Sunday, June 21, 2015

L'Hermione in Baltimore

L'Hermione, a faithful reconstruction of the French frigate that carried the Marquis de Lafayette to America in 1779, has completed its Atlantic crossing and is now touring the US east coast.


Today it is in Baltimore.

I love projects like this -- just an idea that some French guys came up with and then made real, sailed mainly by volunteers who just felt like it. One of the great things about our wealthy age is that we have money to spare for fabulous larks like rebuilding ancient ships and sailing them around the world.


L'Hermione under sail. These frigates were among the greatest machines humans have ever built, strong enough to sail across every ocean, nimble enough to ascend rivers and enter hidden harbors, with enough men and guns to face down any pirate. These were the workhorses of European navies, used for exploration, scouting, supporting amphibious landings, delivering important people and messages, showing the flag. In them the ancient technology of sailing ships reached an amazing peak -- "she sails like a bird," said Lafayette of the first Hermione.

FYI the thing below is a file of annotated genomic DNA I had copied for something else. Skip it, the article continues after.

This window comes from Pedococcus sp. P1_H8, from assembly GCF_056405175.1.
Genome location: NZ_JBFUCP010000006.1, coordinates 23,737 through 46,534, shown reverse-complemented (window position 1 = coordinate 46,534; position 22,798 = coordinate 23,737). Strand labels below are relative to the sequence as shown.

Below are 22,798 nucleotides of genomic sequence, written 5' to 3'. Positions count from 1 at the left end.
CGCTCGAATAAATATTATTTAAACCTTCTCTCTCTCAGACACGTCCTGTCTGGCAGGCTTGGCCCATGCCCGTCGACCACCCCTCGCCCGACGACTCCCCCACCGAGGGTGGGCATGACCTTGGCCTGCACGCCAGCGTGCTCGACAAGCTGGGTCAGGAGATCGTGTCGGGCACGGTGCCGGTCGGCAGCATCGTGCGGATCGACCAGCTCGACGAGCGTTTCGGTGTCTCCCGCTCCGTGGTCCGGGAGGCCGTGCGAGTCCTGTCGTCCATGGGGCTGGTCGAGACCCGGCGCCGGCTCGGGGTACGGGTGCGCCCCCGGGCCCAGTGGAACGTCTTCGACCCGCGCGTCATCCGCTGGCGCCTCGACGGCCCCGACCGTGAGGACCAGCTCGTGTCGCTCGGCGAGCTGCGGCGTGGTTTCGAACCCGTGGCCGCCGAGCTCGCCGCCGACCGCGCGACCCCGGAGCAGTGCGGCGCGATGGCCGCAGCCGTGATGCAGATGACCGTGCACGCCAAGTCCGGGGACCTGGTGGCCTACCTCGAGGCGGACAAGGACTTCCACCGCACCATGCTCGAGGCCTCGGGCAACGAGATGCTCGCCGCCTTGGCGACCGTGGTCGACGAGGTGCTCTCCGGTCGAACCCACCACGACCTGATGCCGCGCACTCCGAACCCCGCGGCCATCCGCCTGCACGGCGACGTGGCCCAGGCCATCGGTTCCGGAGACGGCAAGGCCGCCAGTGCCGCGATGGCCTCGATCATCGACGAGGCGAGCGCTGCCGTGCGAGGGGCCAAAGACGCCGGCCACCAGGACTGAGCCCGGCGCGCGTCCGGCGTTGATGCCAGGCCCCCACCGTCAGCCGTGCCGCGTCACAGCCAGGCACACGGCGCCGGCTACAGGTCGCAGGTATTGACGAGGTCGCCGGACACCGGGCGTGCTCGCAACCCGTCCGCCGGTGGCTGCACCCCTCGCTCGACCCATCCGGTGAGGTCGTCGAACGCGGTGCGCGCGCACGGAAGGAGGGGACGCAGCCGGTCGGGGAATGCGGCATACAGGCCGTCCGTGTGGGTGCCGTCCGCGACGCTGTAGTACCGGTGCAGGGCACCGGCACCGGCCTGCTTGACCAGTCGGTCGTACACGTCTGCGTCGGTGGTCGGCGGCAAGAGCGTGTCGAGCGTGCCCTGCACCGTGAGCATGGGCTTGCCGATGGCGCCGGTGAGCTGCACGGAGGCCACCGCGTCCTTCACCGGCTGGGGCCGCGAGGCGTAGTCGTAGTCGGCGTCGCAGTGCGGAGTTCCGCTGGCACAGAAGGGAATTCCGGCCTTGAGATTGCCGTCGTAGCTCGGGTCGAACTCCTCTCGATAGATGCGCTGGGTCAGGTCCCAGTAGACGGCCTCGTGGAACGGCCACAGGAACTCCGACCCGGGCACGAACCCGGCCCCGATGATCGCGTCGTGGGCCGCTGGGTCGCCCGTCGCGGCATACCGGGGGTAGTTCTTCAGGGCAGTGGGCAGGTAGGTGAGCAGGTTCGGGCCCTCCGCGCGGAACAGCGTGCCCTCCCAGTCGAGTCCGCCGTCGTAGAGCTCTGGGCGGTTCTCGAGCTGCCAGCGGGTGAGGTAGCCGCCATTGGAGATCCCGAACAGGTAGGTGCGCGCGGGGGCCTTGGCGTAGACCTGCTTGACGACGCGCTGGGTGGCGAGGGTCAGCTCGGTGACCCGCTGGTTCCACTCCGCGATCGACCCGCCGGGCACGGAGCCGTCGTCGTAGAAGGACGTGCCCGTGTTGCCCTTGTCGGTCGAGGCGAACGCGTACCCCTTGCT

3 comments:

G. Verloren said...

The big problem I have with most of these reconstructions, and which is present even with this one in particular, is that they build them to a larger scale than the originals.

The new ship has the same beam width and draught as the original, but it is a good 20 meters longers and has over twice the displacement.

Some of the weight I can overlook as allowance for the emergency engines and fuel, but the new ship weighs as much in a regular configuration as the old one did at it's maximum load - about 1160 metric tons. This is doubly baffling considering the cannons on the new ship are lightweight non-operational dummies, and they aren't carrying any powder or shot either.

And all that aside, I cannot for the life of me fathom why they made the thing sixty feet longer than the original.

G. Verloren said...

Further areas where weight should ostensibly be saved:

A crew of only 72, rather than 255. Not only does that save on the physical mass of fewer people, but also on the weight costs of storing food and, much more significantly, tons of fresh water for all those aboard.

With engines for emergencies, there's no need for replacement masts, and there's only minimal need for replacement sails, ropes, spars, tar, and other rigging elements.

kpgoog said...

The "lark" is, in my opinion, a way to keep our imaginations, and thus our endeavors, alive.